Table of contents for Reworking the ballet : counter narratives and alternative bodies / Vida Midgelow.

Bibliographic record and links to related information available from the Library of Congress catalog.

Note: Contents data are machine generated based on pre-publication provided by the publisher. Contents may have variations from the printed book or be incomplete or contain other coding.

List of plates
Part 1: Approaching Reworkings of the Ballet in Theory and Practice
Chapter 1: Reworking the ballet: (en)countering the canon
Reworking the ballet
Defining the terms of the discourse
Reviewing five Giselles 
Counter discourses and the canon
Reconsidering the past: reworkings as postmodern historiography
Reworkings as Intertextual Practices
Towards a definition of reworkings
Chapter 2: Canonical crossings: narratives and forms revisioned
Strategies of dissonance ¿ moments of sameness
Inverting bodies: reformulating the dance vocabulary
Re-telling tales: new contexts, new narratives
Gender bending: Cross-casting and Cross-dressing
Feathered pantaloons and homoeroticism 
	Hyperbole and eccentricity 
The heterosexual matrix and beyond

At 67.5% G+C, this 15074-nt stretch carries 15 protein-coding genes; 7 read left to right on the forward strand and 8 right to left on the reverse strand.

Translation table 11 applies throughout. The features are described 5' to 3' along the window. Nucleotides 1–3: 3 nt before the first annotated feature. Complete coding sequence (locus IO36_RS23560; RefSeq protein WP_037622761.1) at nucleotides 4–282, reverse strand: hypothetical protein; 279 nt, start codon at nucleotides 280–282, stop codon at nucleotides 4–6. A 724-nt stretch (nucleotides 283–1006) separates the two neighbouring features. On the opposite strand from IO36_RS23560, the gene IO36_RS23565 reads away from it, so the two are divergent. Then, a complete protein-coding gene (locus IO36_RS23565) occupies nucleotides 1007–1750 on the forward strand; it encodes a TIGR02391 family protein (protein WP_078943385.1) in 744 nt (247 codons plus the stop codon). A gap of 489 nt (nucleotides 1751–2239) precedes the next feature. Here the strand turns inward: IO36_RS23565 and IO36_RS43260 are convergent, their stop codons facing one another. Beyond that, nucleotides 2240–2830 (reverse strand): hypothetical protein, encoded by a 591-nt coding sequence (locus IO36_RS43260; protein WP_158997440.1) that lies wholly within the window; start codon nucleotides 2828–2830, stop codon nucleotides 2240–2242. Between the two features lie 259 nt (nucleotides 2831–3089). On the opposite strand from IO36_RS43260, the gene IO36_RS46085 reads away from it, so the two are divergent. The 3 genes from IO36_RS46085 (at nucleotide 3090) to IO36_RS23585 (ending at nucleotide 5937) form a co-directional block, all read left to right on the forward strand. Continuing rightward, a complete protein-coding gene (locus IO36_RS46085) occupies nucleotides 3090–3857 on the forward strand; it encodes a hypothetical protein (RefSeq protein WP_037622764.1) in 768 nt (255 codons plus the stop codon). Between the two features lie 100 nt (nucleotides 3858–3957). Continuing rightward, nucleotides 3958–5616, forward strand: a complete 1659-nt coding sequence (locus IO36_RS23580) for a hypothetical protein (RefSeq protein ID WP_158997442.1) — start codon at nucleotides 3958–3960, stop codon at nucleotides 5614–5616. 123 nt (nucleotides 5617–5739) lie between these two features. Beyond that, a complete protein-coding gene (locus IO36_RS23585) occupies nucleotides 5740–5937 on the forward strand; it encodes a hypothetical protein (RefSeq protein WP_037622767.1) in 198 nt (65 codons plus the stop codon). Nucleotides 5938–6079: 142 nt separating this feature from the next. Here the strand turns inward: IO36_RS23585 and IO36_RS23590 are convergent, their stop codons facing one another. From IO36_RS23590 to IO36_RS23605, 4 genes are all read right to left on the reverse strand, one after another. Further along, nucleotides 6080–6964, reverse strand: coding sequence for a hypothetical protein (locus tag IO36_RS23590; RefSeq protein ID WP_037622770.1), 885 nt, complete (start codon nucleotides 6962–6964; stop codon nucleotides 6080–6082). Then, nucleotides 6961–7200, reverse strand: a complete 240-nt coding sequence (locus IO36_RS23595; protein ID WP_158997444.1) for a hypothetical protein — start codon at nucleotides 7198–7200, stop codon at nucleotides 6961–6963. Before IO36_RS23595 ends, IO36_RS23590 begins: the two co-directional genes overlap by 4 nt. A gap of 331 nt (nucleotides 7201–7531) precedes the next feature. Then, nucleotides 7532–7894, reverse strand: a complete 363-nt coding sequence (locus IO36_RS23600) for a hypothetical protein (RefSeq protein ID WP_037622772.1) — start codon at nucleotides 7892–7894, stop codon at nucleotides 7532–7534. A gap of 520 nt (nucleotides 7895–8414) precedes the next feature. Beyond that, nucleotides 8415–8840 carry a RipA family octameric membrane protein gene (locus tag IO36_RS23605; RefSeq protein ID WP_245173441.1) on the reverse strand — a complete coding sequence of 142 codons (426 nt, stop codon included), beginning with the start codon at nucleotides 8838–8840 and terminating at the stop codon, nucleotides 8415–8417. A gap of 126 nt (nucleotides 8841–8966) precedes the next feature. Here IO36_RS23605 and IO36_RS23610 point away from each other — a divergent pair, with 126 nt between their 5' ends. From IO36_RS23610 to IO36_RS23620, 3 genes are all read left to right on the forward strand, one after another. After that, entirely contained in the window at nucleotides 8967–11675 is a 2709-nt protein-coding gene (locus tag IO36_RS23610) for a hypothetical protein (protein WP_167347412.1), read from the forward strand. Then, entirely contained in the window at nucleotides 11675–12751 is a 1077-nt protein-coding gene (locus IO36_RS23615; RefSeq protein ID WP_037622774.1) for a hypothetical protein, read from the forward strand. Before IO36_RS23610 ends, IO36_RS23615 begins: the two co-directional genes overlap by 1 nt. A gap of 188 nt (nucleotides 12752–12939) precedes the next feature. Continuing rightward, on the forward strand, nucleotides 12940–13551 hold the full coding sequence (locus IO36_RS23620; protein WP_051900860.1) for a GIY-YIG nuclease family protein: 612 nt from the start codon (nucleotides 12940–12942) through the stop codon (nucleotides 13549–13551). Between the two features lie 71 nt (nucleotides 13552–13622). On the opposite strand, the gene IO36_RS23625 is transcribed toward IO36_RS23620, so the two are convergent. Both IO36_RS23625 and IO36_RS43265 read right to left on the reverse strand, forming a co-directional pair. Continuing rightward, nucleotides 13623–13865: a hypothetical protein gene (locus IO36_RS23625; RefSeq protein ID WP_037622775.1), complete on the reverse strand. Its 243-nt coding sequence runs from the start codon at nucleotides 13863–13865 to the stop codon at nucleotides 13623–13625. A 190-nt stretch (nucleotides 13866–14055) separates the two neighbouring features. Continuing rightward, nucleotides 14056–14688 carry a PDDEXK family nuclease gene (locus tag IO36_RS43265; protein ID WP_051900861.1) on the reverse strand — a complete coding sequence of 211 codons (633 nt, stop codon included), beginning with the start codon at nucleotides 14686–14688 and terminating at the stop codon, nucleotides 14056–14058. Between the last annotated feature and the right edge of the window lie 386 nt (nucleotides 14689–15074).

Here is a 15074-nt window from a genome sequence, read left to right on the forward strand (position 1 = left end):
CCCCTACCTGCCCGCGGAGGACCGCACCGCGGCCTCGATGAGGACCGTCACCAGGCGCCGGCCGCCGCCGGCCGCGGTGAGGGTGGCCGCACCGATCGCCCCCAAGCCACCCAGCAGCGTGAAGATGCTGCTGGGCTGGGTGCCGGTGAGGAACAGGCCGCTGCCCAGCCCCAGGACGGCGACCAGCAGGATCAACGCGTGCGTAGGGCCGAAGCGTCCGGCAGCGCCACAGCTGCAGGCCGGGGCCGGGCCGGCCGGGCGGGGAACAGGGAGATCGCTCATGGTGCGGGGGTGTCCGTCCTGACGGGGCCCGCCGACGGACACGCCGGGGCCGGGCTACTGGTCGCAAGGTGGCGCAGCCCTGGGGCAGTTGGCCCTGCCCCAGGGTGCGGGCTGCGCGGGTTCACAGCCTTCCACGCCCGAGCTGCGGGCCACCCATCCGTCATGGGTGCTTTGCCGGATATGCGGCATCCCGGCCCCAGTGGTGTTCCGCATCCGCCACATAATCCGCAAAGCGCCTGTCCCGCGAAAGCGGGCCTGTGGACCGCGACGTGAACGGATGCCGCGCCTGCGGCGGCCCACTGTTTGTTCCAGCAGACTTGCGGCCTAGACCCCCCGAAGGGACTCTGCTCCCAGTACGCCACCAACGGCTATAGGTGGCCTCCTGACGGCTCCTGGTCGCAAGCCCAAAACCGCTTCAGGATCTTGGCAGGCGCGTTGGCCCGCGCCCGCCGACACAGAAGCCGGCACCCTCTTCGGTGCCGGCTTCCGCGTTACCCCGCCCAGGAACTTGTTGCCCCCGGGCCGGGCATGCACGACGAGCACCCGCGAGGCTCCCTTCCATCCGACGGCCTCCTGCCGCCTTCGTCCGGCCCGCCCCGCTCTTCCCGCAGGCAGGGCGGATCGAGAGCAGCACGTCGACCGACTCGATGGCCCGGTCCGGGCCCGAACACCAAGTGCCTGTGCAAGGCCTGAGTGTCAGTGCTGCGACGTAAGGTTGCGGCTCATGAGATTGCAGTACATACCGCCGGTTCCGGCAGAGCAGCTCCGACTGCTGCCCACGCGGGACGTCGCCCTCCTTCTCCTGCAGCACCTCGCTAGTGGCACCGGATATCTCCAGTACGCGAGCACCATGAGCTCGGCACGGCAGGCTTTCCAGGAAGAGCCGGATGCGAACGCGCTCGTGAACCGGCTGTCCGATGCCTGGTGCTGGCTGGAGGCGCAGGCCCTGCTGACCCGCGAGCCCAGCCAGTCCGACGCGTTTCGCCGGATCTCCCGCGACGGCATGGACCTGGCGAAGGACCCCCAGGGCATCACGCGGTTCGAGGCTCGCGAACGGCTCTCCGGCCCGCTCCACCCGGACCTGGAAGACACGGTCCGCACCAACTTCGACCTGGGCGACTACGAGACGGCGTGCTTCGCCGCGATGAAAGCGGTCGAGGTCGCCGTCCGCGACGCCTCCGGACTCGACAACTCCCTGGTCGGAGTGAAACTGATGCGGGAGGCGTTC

Strategies of dispersal: Intertextuality and the carnivalesque
Part 2: Re-figuring the body and the politics of identity
Chapter 3: Female bodies and the erotic: Performativity, becoming and the phallus. 
Encounters between reworkings and feminism
Lac de Signes (1983) and The Ballerina¿s Phallic Pointe (1994) by Susan Leigh Foster
Looking-at-to-be-looked-at-ness: performance and spectacle
	Trans-contextualizing bodies: postmodern parody and hybridity
	Parodic comedy and the performativity of gender
	The phallus, the penis, the dildo and the ballerina
O (a set of footnotes to Swan Lake) (2002) by Vida L Midgelow
	Open texts ¿ enacting becomings
Hybrid body ¿ plural bodies ¿ my body
Breaking the gaze ¿ inscribing a haptic presence
Eroticism and the politics of touch
Chapter 4: Princely revisions: Stillness, excess and queerness
Masculinities, the male dancer and reworkings
The Hypochondriac Bird (1998) by Javier de Frutos
Swan Lake, 4 Acts (2005) by Raimund Hoghe
In the gaps and absences
Excess: De Frutos and homoeroticism
Stillness and (dis)ability: Hoghe and the ontology of dance
(Auto)corpography and (beyond) queer theory
Chapter 5: Intercultural encounters: Flesh, hybridity and the exotic
Reworkings as intercultural discourse
Shakti and Swan Lake (1998)
Masaki Iwana and The Legend of Giselle (Jizeru-den) (1994)
Cultural (ex)change and hybridity
Orientalism and the exotic
Enter the Silver Swan: excess and the erotic
Fleshly metamorphosis and becomings in butoh
Commodification, appropriation and the global market
Chapter 6: Conclusion: Transgressive Desires
Reworkings as canonical counter-discourse
The double gesture: beyond the binary of otherness
Diversity and difference: (re)inscribing the body
Pleasure and power: the (re)eroticised body

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